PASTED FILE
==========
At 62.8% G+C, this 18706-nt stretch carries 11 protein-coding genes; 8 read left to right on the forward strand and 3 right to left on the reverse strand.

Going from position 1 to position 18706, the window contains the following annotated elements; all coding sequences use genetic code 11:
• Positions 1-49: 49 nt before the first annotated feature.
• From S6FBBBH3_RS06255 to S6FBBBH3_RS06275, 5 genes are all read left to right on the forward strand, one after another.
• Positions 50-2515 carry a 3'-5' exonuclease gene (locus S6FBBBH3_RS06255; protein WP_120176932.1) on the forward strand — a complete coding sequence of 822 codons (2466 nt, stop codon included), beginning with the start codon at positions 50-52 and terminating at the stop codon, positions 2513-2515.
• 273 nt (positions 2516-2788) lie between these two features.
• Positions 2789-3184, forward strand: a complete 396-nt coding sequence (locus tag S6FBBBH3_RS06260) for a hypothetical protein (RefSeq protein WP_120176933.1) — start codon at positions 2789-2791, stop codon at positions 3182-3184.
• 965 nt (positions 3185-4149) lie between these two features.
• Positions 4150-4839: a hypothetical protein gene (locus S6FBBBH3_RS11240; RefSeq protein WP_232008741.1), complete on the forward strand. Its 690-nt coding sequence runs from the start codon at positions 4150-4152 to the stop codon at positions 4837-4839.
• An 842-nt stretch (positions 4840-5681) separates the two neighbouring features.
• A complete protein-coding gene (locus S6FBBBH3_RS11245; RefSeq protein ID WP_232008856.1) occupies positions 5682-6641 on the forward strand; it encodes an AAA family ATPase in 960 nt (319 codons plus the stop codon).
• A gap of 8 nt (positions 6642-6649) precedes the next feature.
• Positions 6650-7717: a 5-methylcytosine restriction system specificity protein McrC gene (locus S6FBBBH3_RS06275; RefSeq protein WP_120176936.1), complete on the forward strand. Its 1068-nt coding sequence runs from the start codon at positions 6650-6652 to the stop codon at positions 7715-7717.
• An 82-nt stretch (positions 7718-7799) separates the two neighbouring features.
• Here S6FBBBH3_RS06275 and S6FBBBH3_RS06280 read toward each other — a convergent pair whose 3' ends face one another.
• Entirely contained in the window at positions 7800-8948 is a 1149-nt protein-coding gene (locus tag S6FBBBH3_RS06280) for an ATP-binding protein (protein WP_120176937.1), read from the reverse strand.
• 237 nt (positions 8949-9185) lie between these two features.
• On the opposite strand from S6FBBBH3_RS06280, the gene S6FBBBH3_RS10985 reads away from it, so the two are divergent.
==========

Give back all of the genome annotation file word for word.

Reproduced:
At 62.8% G+C, this 18706-nt stretch carries 11 protein-coding genes; 8 read left to right on the forward strand and 3 right to left on the reverse strand.

Going from position 1 to position 18706, the window contains the following annotated elements; all coding sequences use genetic code 11:
• Positions 1-49: 49 nt before the first annotated feature.
• From S6FBBBH3_RS06255 to S6FBBBH3_RS06275, 5 genes are all read left to right on the forward strand, one after another.
• Positions 50-2515 carry a 3'-5' exonuclease gene (locus S6FBBBH3_RS06255; protein WP_120176932.1) on the forward strand — a complete coding sequence of 822 codons (2466 nt, stop codon included), beginning with the start codon at positions 50-52 and terminating at the stop codon, positions 2513-2515.
• 273 nt (positions 2516-2788) lie between these two features.
• Positions 2789-3184, forward strand: a complete 396-nt coding sequence (locus tag S6FBBBH3_RS06260) for a hypothetical protein (RefSeq protein WP_120176933.1) — start codon at positions 2789-2791, stop codon at positions 3182-3184.
• 965 nt (positions 3185-4149) lie between these two features.
• Positions 4150-4839: a hypothetical protein gene (locus S6FBBBH3_RS11240; RefSeq protein WP_232008741.1), complete on the forward strand. Its 690-nt coding sequence runs from the start codon at positions 4150-4152 to the stop codon at positions 4837-4839.
• An 842-nt stretch (positions 4840-5681) separates the two neighbouring features.
• A complete protein-coding gene (locus S6FBBBH3_RS11245; RefSeq protein ID WP_232008856.1) occupies positions 5682-6641 on the forward strand; it encodes an AAA family ATPase in 960 nt (319 codons plus the stop codon).
• A gap of 8 nt (positions 6642-6649) precedes the next feature.
• Positions 6650-7717: a 5-methylcytosine restriction system specificity protein McrC gene (locus S6FBBBH3_RS06275; RefSeq protein WP_120176936.1), complete on the forward strand. Its 1068-nt coding sequence runs from the start codon at positions 6650-6652 to the stop codon at positions 7715-7717.
• An 82-nt stretch (positions 7718-7799) separates the two neighbouring features.
• Here S6FBBBH3_RS06275 and S6FBBBH3_RS06280 read toward each other — a convergent pair whose 3' ends face one another.
• Entirely contained in the window at positions 7800-8948 is a 1149-nt protein-coding gene (locus tag S6FBBBH3_RS06280) for an ATP-binding protein (protein WP_120176937.1), read from the reverse strand.
• 237 nt (positions 8949-9185) lie between these two features.
• On the opposite strand from S6FBBBH3_RS06280, the gene S6FBBBH3_RS10985 reads away from it, so the two are divergent.